“His restaurant was named for his wife,” Duren says. “He closed his business not long after the law passed and not because of his legal status but because his customers and employees were disappearing. That’s jobs lost, taxes lost.”
Then there was Angelita, an undocumented immigrant working as an oyster shucker in Foley. “She has a child who is on the honor roll at school, but she reached the point where she was nervous, terrified even, about driving her kids to school because of the risk of getting pulled over. It’s a right that has been addressed by the Supreme Court of the United States that the children of immigrants — regardless of the parents’ immigration status — are entitled to education.” In Duren’s personification-portrait of Angelita, she says, “I could be pulled over by the police and detained. But I went anyway because my children need a good education and their teachers care about them… All I want is for my children to study here and to get a good career. I want them to do something easier than shucking oysters.”
Finally, there was a child in Montgomery called Ana Paulina. She had few memories of her native Mexico, except for one day when she was playing outside and there was shooting all around her and bullet casings all over the ground in the area where she and her friends played. Her family left behind that violent landscape to start a new life in Alabama’s state capital. She offered a recent memory: “Last year in school we had a cultural festival where all the students from different countries were showing everyone about their culture. It was a happy day and nobody asked if you were illegal or not. Now with this new law I’m afraid that will change.”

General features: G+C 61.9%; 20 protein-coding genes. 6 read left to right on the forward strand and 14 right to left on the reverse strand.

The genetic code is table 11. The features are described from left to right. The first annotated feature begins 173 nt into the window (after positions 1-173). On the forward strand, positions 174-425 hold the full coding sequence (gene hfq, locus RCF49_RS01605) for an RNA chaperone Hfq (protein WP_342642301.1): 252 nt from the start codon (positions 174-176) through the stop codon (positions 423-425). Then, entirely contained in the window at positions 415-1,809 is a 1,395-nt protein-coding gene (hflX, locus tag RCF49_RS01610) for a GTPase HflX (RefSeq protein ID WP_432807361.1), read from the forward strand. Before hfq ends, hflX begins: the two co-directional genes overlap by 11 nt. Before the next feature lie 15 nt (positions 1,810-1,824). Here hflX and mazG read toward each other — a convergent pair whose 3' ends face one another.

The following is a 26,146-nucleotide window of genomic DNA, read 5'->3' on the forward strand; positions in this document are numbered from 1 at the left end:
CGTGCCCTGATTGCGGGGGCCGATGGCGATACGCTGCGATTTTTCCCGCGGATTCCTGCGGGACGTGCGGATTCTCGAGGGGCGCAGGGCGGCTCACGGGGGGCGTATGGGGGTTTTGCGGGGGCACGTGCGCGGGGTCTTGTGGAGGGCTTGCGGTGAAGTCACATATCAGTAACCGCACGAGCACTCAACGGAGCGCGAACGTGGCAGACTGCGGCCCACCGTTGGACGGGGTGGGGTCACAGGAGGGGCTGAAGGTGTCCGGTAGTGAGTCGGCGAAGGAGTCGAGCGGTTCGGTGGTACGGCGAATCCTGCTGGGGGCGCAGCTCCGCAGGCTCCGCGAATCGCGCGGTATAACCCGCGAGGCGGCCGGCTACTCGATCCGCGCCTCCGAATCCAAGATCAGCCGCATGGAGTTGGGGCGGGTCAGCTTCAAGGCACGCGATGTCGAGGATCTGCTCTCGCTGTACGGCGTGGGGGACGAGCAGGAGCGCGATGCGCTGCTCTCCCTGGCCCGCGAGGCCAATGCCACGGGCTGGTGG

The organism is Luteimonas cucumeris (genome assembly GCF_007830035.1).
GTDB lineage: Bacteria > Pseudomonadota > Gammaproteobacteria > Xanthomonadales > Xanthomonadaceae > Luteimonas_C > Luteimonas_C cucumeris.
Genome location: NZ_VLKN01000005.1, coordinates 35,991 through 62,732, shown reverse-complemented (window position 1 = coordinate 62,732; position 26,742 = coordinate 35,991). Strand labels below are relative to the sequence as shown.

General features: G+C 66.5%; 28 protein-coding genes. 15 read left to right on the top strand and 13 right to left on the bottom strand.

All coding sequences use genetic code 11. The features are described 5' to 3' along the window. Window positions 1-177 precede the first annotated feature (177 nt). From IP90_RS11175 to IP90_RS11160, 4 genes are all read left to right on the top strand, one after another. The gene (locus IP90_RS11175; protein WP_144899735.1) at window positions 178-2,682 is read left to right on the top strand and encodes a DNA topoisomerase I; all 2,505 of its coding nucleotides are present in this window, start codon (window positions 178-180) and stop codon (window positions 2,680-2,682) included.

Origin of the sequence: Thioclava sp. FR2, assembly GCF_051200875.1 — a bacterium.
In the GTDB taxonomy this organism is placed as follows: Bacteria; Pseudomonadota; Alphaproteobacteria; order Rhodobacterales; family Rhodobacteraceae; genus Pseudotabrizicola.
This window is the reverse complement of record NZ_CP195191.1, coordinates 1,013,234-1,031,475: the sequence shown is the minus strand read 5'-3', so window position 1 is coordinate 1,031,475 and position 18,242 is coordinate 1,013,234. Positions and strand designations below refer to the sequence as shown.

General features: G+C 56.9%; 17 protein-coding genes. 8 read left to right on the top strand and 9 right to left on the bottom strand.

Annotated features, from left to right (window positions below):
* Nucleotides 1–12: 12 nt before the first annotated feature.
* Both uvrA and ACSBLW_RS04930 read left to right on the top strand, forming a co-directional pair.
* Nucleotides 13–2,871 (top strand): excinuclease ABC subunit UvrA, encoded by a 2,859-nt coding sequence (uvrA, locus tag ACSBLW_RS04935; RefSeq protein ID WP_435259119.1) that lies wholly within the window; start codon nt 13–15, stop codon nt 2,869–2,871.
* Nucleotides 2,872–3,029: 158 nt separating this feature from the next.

Another subject who Duren found particularly inspiring was Cineo Gonzales, a Birmingham cab driver whose young daughter had suffered racial profiling at her school.
“He was so fearless to speak out,” Duren says. “And right in front of his cab, no less. There was the real possibility that what he said could directly impact his livelihood but he did it anyway. And his face just jumped off the computer screen for me.”
Duren explains that he launched Becoming Visible in order to document the stories of illegal immigrants — people who were isolated not only because of language and culture but also because of their legal status. After the law went into effect, more and more stories began to emerge from immigrants who were legal citizens whose lives were being affected by HB56.
“Finally, I started including non-immigrants — one of the extraordinary things about this law is the advocates who have emerged — because their stories were such an important part of the larger story,” he says. His portrait subjects in this last category — non-immigrants, many of whom were already working to shrink or obliterate the isolation experienced in immigrant communities — include an immigration attorney, a U.S. Congressman (Luis Gutierrez), a federal judge (U.W. Clemon) and a Birmingham-based social justice advocate (Scott Douglas).
“I don’t consider myself a portrait painter at all, but this process — the practice of it — has been so satisfying,” Duren says. “When I’m working, I’m thinking about the shadows on their faces, and the colors and shadings I should use, but mostly I’m thinking about their stories.”
“Becoming Visible: Watercolor portraits in response to HB56” will be on display in the Rotunda Gallery at Spring Hill College in Mobile, Ala., from Feb. 23-March 23.
You can view all of the portraits online and learn more about the project by visiting www.becomingvisible.org.